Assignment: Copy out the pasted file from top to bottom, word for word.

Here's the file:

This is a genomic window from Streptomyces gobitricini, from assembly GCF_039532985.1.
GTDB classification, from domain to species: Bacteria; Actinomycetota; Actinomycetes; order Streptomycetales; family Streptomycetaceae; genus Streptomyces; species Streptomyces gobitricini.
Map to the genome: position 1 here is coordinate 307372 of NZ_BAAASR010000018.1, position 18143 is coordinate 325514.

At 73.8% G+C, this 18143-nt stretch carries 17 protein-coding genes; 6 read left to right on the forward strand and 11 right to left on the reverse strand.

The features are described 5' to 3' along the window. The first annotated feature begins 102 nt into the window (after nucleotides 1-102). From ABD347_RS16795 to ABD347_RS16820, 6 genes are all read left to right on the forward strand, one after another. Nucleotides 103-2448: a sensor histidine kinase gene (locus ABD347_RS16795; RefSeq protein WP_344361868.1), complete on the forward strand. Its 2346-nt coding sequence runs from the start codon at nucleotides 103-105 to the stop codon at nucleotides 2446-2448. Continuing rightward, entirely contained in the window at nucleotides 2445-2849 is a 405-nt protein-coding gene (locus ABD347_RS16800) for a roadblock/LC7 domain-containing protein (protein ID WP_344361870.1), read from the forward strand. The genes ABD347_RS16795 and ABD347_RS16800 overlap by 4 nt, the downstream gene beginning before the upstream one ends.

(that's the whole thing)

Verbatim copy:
This is a genomic window from Streptomyces gobitricini, from assembly GCF_039532985.1.
GTDB classification, from domain to species: Bacteria; Actinomycetota; Actinomycetes; order Streptomycetales; family Streptomycetaceae; genus Streptomyces; species Streptomyces gobitricini.
Map to the genome: position 1 here is coordinate 307372 of NZ_BAAASR010000018.1, position 18143 is coordinate 325514.

At 73.8% G+C, this 18143-nt stretch carries 17 protein-coding genes; 6 read left to right on the forward strand and 11 right to left on the reverse strand.

The features are described 5' to 3' along the window. The first annotated feature begins 102 nt into the window (after nucleotides 1-102). From ABD347_RS16795 to ABD347_RS16820, 6 genes are all read left to right on the forward strand, one after another. Nucleotides 103-2448: a sensor histidine kinase gene (locus ABD347_RS16795; RefSeq protein WP_344361868.1), complete on the forward strand. Its 2346-nt coding sequence runs from the start codon at nucleotides 103-105 to the stop codon at nucleotides 2446-2448. Continuing rightward, entirely contained in the window at nucleotides 2445-2849 is a 405-nt protein-coding gene (locus ABD347_RS16800) for a roadblock/LC7 domain-containing protein (protein ID WP_344361870.1), read from the forward strand. The genes ABD347_RS16795 and ABD347_RS16800 overlap by 4 nt, the downstream gene beginning before the upstream one ends.